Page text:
Maple syrup in Canada is sometimes referred to as “liquid gold” and no wonder. In 2011 and 2012, $18,000,000.00 of the sticky stuff was stolen from a distribution centre in Quebec. Eighteen individuals were later arrested (they probably left sticky fingerprints everywhere).

At this time of year, with cooler days (and nights), and dwindling daylight, my thoughts turned to maple syrup and after checking several of my Canadian cookbooks, I found a wonderful recipe in “The Laura Secord Canadian Cook Book” (also see my post of March 1st, 2014 “Only in Canada, Eh? Pity”, which features a recipe for Canadian Butter Tarts).

The recipe is “Chicken Breasts in Maple Syrup”, from Quebec. Unfortunately, the bottle of Canadian maple syrup my mother gave me when I moved to Albuquerque has long since been consumed. Despite several visits to specialty shops, I couldn’t find any “imported from Canada” maple syrup, so I had to settle for a bottle from a producer in Wisconsin. It was satisfactory (does that sound terribly pompous?)

Pure Canadian Maple Syrup comes in bottles in a variety of sizes and shapes (Photo Credit:  www.visualphotos.com)

Pure Canadian Maple Syrup comes in bottles in a variety of sizes and shapes (Photo Credit: http://www.visualphotos.com)

Like Robert Irvine of “Dinner Impossible” and “Restaurant Impossible”, I am not a big fan of combining sweet and savoury either, even though I know it’s very trendy and a lot of chefs hotly defend the combination. Nonetheless, I was intrigued by the “Chicken Breasts in Maple Syrup” recipe and decided to try it.

Although the recipe is for 4 portions, I used only 2, but they were very large boneless breasts:

Chicken Breasts in Maple Syrup
(directions follow the photos)

Bone 4 chicken breasts (or purchase boneless breasts, which is a lot easier)

Roll each in flour seasoned with salt and pepper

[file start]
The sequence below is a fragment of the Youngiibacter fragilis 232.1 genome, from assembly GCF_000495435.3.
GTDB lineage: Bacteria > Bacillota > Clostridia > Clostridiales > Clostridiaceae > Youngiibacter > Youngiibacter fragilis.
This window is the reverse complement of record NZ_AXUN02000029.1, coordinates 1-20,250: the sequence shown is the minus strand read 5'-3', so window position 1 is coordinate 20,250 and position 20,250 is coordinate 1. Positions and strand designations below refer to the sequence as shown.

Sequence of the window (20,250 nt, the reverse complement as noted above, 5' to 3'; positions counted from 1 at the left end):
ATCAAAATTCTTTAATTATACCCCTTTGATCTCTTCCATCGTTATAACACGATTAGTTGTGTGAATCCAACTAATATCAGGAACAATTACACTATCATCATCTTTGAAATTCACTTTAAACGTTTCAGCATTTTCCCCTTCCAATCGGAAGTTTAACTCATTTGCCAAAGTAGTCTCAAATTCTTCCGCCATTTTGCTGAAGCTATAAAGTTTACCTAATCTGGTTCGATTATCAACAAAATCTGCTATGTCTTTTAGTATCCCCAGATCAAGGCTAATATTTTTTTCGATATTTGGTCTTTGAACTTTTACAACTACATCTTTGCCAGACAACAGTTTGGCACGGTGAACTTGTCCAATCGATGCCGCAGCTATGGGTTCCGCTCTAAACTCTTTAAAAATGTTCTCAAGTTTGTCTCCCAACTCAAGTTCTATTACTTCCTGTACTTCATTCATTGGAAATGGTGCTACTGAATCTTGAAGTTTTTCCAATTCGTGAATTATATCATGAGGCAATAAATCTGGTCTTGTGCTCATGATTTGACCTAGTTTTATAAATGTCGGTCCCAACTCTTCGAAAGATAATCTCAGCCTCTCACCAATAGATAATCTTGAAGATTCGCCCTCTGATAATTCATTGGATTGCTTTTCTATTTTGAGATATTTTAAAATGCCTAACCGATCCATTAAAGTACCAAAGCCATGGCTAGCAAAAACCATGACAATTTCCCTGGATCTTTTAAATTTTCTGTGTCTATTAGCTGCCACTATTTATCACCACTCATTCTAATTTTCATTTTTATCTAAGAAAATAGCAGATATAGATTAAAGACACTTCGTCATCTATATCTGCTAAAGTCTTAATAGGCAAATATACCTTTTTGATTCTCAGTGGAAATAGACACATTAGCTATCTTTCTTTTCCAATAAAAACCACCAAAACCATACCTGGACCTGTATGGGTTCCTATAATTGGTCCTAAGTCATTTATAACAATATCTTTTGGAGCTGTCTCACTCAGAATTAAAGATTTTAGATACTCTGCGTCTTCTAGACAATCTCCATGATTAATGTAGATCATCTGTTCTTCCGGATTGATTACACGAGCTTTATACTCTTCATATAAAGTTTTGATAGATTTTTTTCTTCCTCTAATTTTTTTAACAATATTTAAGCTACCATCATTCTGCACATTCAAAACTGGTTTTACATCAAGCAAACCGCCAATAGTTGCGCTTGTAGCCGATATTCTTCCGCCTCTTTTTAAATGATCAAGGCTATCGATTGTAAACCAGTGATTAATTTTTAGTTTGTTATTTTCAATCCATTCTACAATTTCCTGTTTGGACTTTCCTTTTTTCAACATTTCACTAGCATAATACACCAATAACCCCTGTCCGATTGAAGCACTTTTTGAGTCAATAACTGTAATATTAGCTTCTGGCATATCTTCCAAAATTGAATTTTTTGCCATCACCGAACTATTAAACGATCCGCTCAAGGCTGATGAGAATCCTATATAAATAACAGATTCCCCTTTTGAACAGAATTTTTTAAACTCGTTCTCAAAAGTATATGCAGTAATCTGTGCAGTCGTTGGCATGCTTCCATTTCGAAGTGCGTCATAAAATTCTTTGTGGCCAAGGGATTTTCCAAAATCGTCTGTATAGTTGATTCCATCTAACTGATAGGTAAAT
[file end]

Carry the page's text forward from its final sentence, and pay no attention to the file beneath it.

Fry 3 large mushrooms, finely chopped
½ cup of finely diced ham
½ teaspoon dried chives (I prefer freshly chopped from my garden)

Cook 2 to 3 minutes, until mushrooms are tender.

Slit the thick portion of each chicken breast and insert one spoonful of ham mixture (I made the slit larger and used more stuffing). Pinch edges together to seal (I recommend toothpicks).

Brown the chicken in a frypan in ¼ cup butter

Remove the chicken from the frypan.

In the same frypan, add 1 cup thinly sliced onions and fry until slightly browned.

Arrange the chicken breasts in a small casserole and top with onion.

Spoon over each breast 1 tablespoon real maple syrup (I used several tablespoons for additional kick and because the breasts were so large – with apologies to Dolly Parton).

Add ½ cup water to frypan to clean the pan and pour the contents over the chicken breasts.

Bake, uncovered in a 350 degree oven for approximately 30 minutes, or until the juices run clear.

Serve with additional warmed real maple syrup.

To be fair, I was expecting to not like the sweet/savoury combination, but it worked well and tasted very pleasant. I might be brazen and try the combination again in the future. Pork and Maple Syrup? Yum. Ham and Maple Syrup? Sounds tasty. Liver in Maple Syrup? Not so much.


My EatYourBooks cookbook collection

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About vintagecookbookery

Cookbook lover and collector with a burgeoning collection of cookbooks. Reading and researching food trends, history of cooking techniques and technological advances in cooking, what we eat and why and cookbooks as reflectors of cultures is a fascination for me. As of November 7th, 2013, I hold the current Guinness World Record title for the largest collection of cookbooks: 2,970 at the official count on July 14th, 2013 (applaud now, thank you very much!) The current (unofficial) number is now 5,851. What next? More cookbooks, naturally (small ones !)